College of Agriculture, Food and Rural Affairs (CAFRE) tillage advisors are confirming that most cereal crops in Northern Ireland are generally a little ahead of normal.

This is a direct result of the relatively mild spring, after a winter of good growth. However, some level of disease can be found in most winter cereals.

Growers are being advised to keep a close eye on crop development, making sure key timings of fertiliser and sprays are not missed.

Emphasis is being placed on the importance in maintaining good timings where fungicide applications are concerned; these products are more effective when applied on a preventative basis.

This means the effect of a missed timing will only be visible weeks later, by which time the fungicides curative activity is less active at controlling disease and protecting yield potential.

Applying fungicide to cereal crops

T1 sprays applied from mid-April will be due their T2 fungicide three to four weeks afterwards, ideally when the flag leaf and the first few awns have emerged.

According to CAFRE advisors, best performance comes with Prothioconazole plus a SDHI in the mix - where crops have the yield potential to justify the additional expense.

A well timed T2 fungicide gives a bigger yield response in wheat than any other spray timing. This should be applied at flag leaf emergence - no later than four weeks after the T1 spray.

CAFRE is indicating that new active ingredients from BASF and Corteva have shown to give better disease control than existing top performing SDHI/Triazole fungicides in AHDB fungicide trials.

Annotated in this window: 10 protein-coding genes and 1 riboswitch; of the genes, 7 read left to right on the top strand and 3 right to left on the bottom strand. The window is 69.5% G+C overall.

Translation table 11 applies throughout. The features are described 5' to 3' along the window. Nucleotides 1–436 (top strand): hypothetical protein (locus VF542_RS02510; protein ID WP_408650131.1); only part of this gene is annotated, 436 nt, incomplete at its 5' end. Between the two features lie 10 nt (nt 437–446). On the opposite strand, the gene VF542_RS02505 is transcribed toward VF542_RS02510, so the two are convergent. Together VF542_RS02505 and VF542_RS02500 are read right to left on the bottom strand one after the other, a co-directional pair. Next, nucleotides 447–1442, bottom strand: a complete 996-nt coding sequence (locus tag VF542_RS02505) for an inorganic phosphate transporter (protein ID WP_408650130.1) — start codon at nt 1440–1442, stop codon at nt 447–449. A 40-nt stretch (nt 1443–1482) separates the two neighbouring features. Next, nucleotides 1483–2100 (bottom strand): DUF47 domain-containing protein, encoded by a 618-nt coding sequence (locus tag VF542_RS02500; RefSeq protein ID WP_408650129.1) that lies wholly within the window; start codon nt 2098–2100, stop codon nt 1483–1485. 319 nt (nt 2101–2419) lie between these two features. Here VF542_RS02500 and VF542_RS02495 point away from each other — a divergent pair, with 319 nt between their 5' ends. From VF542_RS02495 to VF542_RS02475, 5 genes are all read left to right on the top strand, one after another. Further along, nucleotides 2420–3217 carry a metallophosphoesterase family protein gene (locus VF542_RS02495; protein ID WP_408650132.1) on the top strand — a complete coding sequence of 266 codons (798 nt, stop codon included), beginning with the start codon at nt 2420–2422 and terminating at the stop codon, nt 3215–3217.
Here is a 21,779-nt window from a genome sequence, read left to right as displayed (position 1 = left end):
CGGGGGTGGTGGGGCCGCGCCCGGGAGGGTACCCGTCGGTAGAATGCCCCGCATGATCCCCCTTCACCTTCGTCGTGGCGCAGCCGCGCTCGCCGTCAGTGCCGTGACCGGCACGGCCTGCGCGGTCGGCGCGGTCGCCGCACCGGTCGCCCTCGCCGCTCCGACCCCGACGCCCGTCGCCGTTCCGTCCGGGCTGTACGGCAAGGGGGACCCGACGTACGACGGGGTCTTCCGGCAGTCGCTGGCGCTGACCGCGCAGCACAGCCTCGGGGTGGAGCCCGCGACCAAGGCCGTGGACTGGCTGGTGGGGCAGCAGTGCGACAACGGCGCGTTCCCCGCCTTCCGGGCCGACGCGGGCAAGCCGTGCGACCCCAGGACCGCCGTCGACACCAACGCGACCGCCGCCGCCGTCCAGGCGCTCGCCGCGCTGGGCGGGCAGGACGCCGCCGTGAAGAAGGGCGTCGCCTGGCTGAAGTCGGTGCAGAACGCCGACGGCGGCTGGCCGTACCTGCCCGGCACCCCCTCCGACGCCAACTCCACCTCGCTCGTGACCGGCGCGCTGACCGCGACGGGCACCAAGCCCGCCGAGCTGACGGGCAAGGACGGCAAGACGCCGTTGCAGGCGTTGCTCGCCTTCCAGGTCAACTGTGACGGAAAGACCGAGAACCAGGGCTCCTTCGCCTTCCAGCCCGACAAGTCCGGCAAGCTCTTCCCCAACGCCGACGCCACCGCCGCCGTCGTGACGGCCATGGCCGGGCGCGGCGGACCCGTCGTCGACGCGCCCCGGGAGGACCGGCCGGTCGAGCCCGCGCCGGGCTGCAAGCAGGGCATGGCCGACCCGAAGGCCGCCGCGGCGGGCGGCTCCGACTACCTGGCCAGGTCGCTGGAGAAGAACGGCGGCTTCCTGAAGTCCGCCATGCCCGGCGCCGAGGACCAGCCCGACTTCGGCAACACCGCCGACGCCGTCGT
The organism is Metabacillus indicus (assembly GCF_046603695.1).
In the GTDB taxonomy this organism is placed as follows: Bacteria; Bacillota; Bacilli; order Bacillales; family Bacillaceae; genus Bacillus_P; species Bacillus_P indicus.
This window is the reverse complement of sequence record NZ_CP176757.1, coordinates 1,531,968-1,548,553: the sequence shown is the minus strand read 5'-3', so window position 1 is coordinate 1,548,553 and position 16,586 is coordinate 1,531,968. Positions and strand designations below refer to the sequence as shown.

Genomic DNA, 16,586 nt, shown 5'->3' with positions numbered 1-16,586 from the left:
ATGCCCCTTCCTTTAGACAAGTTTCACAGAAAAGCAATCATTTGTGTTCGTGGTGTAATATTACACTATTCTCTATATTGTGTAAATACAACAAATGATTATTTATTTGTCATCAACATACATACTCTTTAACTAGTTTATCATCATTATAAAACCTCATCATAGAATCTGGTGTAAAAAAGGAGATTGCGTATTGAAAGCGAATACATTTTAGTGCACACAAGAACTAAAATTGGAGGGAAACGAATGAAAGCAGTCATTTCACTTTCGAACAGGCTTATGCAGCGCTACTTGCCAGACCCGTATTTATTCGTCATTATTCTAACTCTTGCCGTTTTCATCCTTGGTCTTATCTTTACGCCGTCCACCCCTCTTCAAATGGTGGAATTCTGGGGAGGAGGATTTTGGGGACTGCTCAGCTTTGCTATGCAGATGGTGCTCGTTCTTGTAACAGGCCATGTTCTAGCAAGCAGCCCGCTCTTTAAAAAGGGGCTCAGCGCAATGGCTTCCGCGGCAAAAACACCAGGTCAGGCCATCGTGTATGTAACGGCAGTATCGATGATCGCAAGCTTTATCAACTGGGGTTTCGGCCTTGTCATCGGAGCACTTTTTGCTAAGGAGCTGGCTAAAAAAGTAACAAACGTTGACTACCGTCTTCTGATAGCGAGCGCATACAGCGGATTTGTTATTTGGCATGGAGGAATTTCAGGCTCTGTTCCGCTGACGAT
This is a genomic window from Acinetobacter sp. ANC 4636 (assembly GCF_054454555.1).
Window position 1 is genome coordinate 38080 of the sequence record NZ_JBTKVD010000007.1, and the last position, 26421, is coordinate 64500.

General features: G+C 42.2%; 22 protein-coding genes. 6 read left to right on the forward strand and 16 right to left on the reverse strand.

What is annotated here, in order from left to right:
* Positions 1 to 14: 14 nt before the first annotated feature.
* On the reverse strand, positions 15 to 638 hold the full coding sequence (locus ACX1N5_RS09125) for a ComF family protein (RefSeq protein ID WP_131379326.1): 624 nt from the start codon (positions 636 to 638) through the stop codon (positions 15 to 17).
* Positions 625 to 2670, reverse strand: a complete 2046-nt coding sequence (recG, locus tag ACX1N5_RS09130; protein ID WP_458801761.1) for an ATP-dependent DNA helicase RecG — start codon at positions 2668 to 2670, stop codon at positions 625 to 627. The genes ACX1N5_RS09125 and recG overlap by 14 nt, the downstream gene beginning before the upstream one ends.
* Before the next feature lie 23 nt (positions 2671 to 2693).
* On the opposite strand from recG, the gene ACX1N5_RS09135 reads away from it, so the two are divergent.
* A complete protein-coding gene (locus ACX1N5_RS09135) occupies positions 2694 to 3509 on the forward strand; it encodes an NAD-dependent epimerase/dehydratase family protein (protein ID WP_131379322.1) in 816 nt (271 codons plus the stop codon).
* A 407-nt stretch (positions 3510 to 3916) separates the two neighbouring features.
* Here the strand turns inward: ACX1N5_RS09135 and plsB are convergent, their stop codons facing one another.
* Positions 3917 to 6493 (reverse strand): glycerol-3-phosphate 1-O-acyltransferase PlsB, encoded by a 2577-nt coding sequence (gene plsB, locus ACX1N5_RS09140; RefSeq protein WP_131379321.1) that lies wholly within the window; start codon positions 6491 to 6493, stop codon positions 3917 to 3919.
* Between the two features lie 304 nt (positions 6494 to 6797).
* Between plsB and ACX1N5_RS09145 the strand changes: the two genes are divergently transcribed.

So they may be worth the extra spend at T2 for high yield potential crops under high disease pressure. 

Effectiveness of fungicides

According to CAFRE advisors, in order to maintain the longevity and efficacy of fungicides it is important to use them responsibly as part of fungicide programmes.

This minimises the risk of resistant septoria strains developing. Growers should follow on-label advice on applications per season; only use these products where necessary.

Farmers should also keep up dose rates of actives in mixes and always use these products in combination with a multi-site protectant such as Folpet. 

Spring cereals in Northern Ireland were mostly sown-out in time into good seedbeds.

Where herbicide has not yet been applied, a mixture of at least two broad spectrum products should be used when most of the weeds are at the two to four leaf stages.

This approach ensures that weed competition is removed early.

Early sowing should mean good yield potential for spring cereals. Tank mixing a low rate fungicide with the herbicide will prevent the establishment of disease and protect yield potential.

Growers should apply a nitrogen (N) top dressing, once tramlines are visible at the two to three leaf stage (GS 12 to 13). Later applications than this may green the crop but add little yield.

It is important that growers inspect protein crops for grass weeds and volunteers. If necessary, apply a graminicide (grass weed herbicide) once grasses have emerged and before the crop canopy closes over.

A fungicide is recommended for beans at mid-flowering to control chocolate spot and bean rust. This can usually applied in the second half of June.